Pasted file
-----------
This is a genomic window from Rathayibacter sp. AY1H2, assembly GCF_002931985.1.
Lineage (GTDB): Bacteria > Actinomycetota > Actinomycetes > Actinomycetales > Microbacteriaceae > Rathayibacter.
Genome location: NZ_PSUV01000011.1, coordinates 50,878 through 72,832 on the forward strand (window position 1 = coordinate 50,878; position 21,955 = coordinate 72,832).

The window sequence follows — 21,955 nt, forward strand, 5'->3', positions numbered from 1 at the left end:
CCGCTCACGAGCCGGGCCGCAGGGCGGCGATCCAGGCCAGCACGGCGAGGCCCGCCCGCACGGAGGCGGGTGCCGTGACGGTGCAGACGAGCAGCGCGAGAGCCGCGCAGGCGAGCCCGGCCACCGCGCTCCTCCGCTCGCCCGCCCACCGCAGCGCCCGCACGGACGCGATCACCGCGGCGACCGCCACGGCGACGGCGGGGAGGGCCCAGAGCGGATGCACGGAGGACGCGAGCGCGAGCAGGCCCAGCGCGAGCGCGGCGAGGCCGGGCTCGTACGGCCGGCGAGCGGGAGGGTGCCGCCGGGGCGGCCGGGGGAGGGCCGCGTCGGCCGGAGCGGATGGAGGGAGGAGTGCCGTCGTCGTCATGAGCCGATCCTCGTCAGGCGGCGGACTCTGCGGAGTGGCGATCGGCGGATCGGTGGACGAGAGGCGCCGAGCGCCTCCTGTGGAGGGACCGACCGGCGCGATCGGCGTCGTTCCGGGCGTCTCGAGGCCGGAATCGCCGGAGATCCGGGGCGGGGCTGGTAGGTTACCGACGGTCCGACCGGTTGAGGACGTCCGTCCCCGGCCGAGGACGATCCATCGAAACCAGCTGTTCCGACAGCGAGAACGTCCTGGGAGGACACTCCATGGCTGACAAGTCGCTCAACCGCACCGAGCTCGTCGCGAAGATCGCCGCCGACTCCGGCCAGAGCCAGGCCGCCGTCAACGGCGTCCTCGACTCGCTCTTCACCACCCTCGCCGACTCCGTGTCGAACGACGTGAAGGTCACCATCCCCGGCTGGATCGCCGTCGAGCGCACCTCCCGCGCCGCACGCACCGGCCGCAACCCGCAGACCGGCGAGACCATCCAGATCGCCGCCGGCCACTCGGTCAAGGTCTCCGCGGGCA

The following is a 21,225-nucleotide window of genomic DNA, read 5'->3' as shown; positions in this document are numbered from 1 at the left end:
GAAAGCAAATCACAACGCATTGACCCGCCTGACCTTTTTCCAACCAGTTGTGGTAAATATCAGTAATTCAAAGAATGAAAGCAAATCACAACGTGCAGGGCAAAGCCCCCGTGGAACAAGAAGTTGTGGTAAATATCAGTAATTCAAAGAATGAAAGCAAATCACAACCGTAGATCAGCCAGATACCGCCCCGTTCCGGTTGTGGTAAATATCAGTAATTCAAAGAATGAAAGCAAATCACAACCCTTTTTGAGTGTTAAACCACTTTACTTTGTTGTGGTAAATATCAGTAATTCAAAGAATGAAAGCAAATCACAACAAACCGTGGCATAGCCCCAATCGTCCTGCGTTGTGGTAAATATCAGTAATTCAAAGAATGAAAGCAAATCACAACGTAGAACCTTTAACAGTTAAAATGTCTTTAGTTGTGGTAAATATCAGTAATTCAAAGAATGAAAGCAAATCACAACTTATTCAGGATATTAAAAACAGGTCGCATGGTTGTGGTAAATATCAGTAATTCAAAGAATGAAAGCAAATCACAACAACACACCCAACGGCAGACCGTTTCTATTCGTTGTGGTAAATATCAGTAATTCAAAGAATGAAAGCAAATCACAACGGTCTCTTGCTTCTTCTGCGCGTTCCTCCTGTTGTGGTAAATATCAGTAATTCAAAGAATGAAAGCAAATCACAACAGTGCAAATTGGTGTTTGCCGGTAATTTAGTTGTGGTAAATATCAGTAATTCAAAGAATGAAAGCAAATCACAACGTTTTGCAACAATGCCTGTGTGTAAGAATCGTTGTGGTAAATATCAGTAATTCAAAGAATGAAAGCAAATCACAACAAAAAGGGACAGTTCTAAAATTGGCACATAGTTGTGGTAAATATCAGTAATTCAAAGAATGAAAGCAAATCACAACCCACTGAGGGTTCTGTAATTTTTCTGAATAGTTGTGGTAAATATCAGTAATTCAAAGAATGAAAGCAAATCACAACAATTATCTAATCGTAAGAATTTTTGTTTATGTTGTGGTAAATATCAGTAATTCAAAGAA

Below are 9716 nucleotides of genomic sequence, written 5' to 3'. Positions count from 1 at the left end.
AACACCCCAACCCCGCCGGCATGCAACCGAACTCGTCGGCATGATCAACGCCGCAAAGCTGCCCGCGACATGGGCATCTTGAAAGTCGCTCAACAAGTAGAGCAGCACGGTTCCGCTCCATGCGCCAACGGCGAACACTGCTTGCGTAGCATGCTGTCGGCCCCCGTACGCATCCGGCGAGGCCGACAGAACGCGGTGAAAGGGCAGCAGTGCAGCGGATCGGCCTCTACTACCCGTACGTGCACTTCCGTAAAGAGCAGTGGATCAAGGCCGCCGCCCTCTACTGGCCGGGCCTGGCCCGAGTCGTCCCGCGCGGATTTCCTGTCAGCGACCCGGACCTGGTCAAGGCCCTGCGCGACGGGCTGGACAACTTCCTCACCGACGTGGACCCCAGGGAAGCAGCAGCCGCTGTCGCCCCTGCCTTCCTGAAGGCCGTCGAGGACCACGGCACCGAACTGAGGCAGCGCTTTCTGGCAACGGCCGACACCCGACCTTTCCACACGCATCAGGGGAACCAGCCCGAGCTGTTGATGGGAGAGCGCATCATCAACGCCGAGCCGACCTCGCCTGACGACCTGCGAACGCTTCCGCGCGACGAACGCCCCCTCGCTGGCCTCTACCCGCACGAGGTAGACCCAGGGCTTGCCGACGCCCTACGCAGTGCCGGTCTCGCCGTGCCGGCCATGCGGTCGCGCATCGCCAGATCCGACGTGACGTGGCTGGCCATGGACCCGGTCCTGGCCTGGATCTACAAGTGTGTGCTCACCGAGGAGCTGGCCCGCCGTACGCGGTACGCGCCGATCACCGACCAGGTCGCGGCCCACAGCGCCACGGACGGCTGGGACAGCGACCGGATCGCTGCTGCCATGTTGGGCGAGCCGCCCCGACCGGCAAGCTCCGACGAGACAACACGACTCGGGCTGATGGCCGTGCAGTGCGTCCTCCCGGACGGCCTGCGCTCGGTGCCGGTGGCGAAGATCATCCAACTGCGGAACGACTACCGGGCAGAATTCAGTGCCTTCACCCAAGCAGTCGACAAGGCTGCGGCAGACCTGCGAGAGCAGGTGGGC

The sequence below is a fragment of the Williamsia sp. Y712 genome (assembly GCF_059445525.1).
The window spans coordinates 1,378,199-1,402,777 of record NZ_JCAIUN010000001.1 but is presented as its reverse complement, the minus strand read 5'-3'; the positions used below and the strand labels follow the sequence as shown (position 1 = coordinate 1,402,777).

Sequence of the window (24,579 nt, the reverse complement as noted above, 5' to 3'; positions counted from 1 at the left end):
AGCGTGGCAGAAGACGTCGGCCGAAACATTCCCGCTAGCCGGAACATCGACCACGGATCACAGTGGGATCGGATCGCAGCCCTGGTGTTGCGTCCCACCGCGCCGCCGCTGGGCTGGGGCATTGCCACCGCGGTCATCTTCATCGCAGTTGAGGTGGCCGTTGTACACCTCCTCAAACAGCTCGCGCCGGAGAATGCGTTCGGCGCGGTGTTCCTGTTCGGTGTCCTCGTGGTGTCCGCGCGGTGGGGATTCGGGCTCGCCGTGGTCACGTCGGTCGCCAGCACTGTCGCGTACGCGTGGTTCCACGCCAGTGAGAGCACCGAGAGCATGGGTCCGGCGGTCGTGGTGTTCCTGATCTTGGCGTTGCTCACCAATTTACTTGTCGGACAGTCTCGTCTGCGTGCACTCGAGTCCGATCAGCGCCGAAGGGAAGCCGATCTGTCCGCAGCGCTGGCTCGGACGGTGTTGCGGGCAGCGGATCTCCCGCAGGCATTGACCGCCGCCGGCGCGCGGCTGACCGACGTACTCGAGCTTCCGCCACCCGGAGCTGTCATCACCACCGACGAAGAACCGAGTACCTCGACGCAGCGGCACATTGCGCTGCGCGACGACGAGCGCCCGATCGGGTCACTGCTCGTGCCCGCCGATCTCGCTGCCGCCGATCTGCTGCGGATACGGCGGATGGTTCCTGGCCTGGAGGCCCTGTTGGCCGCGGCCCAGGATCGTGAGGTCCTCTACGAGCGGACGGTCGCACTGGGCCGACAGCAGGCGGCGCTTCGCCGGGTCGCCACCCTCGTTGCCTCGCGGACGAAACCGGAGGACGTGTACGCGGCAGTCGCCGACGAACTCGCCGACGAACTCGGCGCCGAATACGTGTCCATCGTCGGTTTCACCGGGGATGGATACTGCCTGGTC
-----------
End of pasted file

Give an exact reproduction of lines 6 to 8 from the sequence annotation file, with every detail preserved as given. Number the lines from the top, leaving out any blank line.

The following is a 21,225-nucleotide window of genomic DNA, read 5'->3' as shown; positions in this document are numbered from 1 at the left end:
GAAAGCAAATCACAACGCATTGACCCGCCTGACCTTTTTCCAACCAGTTGTGGTAAATATCAGTAATTCAAAGAATGAAAGCAAATCACAACGTGCAGGGCAAAGCCCCCGTGGAACAAGAAGTTGTGGTAAATATCAGTAATTCAAAGAATGAAAGCAAATCACAACCGTAGATCAGCCAGATACCGCCCCGTTCCGGTTGTGGTAAATATCAGTAATTCAAAGAATGAAAGCAAATCACAACCCTTTTTGAGTGTTAAACCACTTTACTTTGTTGTGGTAAATATCAGTAATTCAAAGAATGAAAGCAAATCACAACAAACCGTGGCATAGCCCCAATCGTCCTGCGTTGTGGTAAATATCAGTAATTCAAAGAATGAAAGCAAATCACAACGTAGAACCTTTAACAGTTAAAATGTCTTTAGTTGTGGTAAATATCAGTAATTCAAAGAATGAAAGCAAATCACAACTTATTCAGGATATTAAAAACAGGTCGCATGGTTGTGGTAAATATCAGTAATTCAAAGAATGAAAGCAAATCACAACAACACACCCAACGGCAGACCGTTTCTATTCGTTGTGGTAAATATCAGTAATTCAAAGAATGAAAGCAAATCACAACGGTCTCTTGCTTCTTCTGCGCGTTCCTCCTGTTGTGGTAAATATCAGTAATTCAAAGAATGAAAGCAAATCACAACAGTGCAAATTGGTGTTTGCCGGTAATTTAGTTGTGGTAAATATCAGTAATTCAAAGAATGAAAGCAAATCACAACGTTTTGCAACAATGCCTGTGTGTAAGAATCGTTGTGGTAAATATCAGTAATTCAAAGAATGAAAGCAAATCACAACAAAAAGGGACAGTTCTAAAATTGGCACATAGTTGTGGTAAATATCAGTAATTCAAAGAATGAAAGCAAATCACAACCCACTGAGGGTTCTGTAATTTTTCTGAATAGTTGTGGTAAATATCAGTAATTCAAAGAATGAAAGCAAATCACAACAATTATCTAATCGTAAGAATTTTTGTTTATGTTGTGGTAAATATCAGTAATTCAAAGAA

Below are 9716 nucleotides of genomic sequence, written 5' to 3'. Positions count from 1 at the left end.